David_Teniers_(II)_-_Apes_in_the_Kitchen_-_WGA22060

To emphasize:  this isn’t a work of speculative writing, fiction or non-fiction.  It’s an argument that includes speculation, given its weight through the third element of  Annalee’s title:  “Remember.”   There’s a beautiful section in the middle of the book in which Annalee discusses the science fiction of Octavia Butler.  There, she grapples with the nub of the book.  Whatever actual path(s) we take, should descendents of 21st century humans persist for geologically noticeable swathes of time, they will do so as one or many species increasingly divergent from our own.  What will be human about them, Annalee argues, will turn on the power and persistence of memory.  That sounds exactly right to me.

Come join us for the chat.  Should be fun…and more than that too, I hope.

*You can take up that title’s Oxford comma-hood in the comments, if you’re that kind of person.  Me, I’m an agnostic.

Image:  David Teniers the Younger, Apes in the Kitchen, c. 1645.

Wha’d You Bring Him In Here For?

Posted April 20, 2014 by Tom
Categories: In Memoriam, quis custodiet ipsos custodes, Race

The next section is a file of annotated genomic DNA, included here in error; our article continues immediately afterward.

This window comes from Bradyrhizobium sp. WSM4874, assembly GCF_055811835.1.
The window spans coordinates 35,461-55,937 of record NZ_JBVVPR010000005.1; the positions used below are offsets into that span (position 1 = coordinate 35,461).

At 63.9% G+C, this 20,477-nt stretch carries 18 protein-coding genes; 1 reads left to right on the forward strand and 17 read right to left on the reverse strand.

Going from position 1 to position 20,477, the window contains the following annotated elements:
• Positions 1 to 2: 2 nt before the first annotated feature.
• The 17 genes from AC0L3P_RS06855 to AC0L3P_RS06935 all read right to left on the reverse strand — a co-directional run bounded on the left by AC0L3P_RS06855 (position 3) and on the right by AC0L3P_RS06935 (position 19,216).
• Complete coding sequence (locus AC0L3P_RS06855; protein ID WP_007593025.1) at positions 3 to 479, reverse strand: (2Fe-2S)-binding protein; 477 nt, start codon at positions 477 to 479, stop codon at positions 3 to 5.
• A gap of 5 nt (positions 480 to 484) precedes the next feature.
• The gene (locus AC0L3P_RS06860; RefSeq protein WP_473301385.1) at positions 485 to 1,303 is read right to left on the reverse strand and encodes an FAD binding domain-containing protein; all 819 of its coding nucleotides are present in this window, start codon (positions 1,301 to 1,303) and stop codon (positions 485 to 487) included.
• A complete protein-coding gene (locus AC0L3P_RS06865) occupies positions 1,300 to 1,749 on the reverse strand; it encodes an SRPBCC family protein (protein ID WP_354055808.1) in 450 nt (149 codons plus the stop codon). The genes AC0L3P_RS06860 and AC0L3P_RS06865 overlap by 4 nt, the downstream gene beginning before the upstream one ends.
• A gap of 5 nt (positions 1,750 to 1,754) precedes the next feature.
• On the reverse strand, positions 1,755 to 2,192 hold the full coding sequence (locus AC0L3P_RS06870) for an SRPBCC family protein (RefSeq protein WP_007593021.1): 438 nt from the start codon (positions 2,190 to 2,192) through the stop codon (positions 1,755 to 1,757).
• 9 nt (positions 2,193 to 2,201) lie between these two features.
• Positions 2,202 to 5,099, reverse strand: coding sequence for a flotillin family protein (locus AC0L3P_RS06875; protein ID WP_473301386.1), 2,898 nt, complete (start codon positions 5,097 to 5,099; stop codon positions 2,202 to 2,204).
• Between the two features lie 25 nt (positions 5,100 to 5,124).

Tags: , ,

A11336.jpg

Sad news:

Rubin “Hurricane” Carter, the former boxing champion whose conviction for a triple murder was overturned after he served nearly 20 years in prison, has died of prostate cancer. Carter, whose story inspired a Bob Dylan song and a Denzel Washington film, was 76.

Too soon gone; too much life stolen.

Carter fought the good fight — long after his days in the ring were taken from him:

He was active in the movement to free wrongfully convicted prisoners, reports Jon Kalish for our Newscast unit.

“There are far more people who are wrongly convicted than people would like to think about,” Carter said of his activism. “And this is my work because people came to help me when I was in dire need of help.”

Those who talk of post-racial America forget too easily, I think, how ferociously state violence was employed to enforce racial hierarchy here.  For a different story that conveys this, check out Devil in the Grove, and consider how long the sheriff at the heart of the judicial murders documented there held on to terrifying local power.  It’s a little less explicit now — but those days aren’t all gone yet, not by a long shot.  That’s why, in part, Carter’s post prison cause could keep him so fully occupied.